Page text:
Coming up with a successful Amazon pricing strategy is one of the trickiest aspects of operating an Amazon store. It is, however, a critical one. Let’s explore some tried-and-true methods that will help you determine the right prices for your products.
When you sit down to put together a full Amazon product pricing strategy, approach it like you’re playing a game of limbo and ask yourself, “how low can I go?” Determining your bare minimum price, or price floor, involves taking into account all of your expenses to figure out the lowest price that you can sell a product for while still turning a profit.
Some general expenses include:
● Shipping costs
● Customs, if shipping internationally
● Money transfer, or payment wiring
● Return fees
Some Amazon-specific considerations include:
● Amazon Commission, or the portion of your profits that Amazon keeps in exchange for you selling on their platform
● Return fees: Amazon keeps 20% of their commission, even after a return takes place
● Fulfillment by Amazon (FBA) fees
Once you determine your price floor, you can now seek out your price ceiling. Do this by simply looking up products that are the same or similar to yours and consider the first few search results that appear on page one of Amazon.
A good rule of thumb is to set your price no more than 20% higher than the highest price listed. This raises the probability that you might share the Amazon Buy Box with other sellers, wind up on page one of organic results and make sales once the bottom-line listings are sold out.
Aside from determining your price floor and ceiling, you need to prepare yourself for the daily fluctuations that occur in the Amazon marketplace—from competitor price changes to Amazon algorithm updates.
Let’s break down some of the most important factors.
When going after the Buy Box, it can be tempting to simply list your product at the lowest possible price to score quick sales. However, if you happen to undercut Amazon’s prices or another Fulfillment by Amazon (FBA) seller’s, you’ll most likely start a price war, also known as the “race to the bottom.” Since Amazon is the bigger seller, they’ll be able to cut prices more aggressively in order to stay below yours. So even if you do move a lot of product, you’ll lose out on profits big time.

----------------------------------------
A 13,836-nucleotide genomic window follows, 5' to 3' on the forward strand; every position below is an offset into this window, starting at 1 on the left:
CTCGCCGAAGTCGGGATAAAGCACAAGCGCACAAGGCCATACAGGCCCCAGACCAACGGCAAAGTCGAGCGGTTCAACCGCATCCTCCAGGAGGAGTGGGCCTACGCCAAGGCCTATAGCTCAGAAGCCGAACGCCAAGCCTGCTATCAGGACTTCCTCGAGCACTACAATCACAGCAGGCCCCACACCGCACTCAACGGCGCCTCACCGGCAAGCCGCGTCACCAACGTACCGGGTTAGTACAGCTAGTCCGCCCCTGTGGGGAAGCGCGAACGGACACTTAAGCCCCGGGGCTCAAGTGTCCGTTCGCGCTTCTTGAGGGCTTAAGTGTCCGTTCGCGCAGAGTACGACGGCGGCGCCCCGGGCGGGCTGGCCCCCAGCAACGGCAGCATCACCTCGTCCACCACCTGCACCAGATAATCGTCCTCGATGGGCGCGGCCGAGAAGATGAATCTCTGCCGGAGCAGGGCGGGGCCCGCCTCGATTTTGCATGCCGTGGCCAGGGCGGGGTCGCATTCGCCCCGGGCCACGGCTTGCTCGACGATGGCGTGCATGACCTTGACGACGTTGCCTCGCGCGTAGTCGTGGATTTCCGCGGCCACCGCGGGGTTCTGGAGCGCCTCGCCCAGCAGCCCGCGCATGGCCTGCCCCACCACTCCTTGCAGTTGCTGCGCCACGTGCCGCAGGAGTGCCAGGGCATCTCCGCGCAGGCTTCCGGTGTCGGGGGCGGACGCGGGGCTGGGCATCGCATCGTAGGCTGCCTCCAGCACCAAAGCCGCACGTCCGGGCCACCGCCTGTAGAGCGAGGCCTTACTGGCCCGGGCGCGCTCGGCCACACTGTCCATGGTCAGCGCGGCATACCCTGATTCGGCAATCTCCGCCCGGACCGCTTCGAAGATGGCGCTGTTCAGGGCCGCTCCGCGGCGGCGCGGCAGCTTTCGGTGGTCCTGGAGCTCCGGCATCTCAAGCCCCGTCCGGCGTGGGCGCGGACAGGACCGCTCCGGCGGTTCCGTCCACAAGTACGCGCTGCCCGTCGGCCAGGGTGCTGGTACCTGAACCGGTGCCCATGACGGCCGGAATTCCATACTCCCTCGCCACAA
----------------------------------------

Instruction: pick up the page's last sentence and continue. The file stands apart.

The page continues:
A better Amazon pricing strategy is to match Amazon’s price or place yourself slightly above theirs. Pricing your products a little bit higher is a good strategy if you know that Amazon has a limited stock that will most likely sell out soon. Why? Because buyers will most likely turn to your listing next. This is also a good strategy if you have several high ratings and good reviews. Amazon buyers tend to buy products that have been well-received by previous customers.
If you’re selling a product that people buy repeatedly or frequently, it’s important to maintain your price range. Having consistent pricing will help you maintain customer loyalty (and your profit margins). You can make exceptions around holidays or for specials events, like a new product roll-out. But for the most part, smooth and steady is the way to go.
If you’re confident in your Amazon product pricing strategy, especially your floor and ceiling prices, consider investing in automatic repricing software. This takes some of the hassle out of creating your strategy since the software will make adjustments to your listings according to your competitors. The software will also stay within the minimum and maximum prices you set for it. It’s an easy way to stay current with competitor trends.
While it would be nice for perceptions of our brand to be determined by the products and services we provide, a lot of buyers form their initial impressions based on price. It’s important that the price of your product represents the quality you’re offering, so don’t slash prices to get more sales and sacrifice your brand’s integrity. Find a price that is most appropriate for your listing, be it a value item, premium or somewhere in between.
Minimum advertised price (MAP) is how sellers on Amazon can set official price limits for themselves and resellers who list your products. Setting a MAP means that, if your product is listed at a minimum of $35, a reseller can’t swoop in and sell it for $34. If you want to learn more about MAP pricing, check out our article on how to handle MAP violations.
MAP agreements also ensure that you don’t compete with your own resellers based on price and that they can’t compete with you in that arena either. Even so, it’s important to keep an eye out for MAP violations so you can put a stop to low-balling resellers and maintain your reputation as the best deal.
While stopping MAP violations is important, it can feel like yet another time-consuming task piled on top of all of the other ones necessary for running a successful Amazon store. That’s where AMZAlert comes in.
With our Amazon Price Monitor software, you will be automatically informed if any resellers are undercutting your established price floor. We even send automatic alerts to the resellers for you! It’s one more way that AMZAlert can help make your Amazon selling experience more stress-free and hands-off.
There are plenty of other great AMZAlert features, too. Check out all of the Amazon text alerts and email notifications we can send you related to your listings and account. Sign up today to give yourself a more relaxing tomorrow!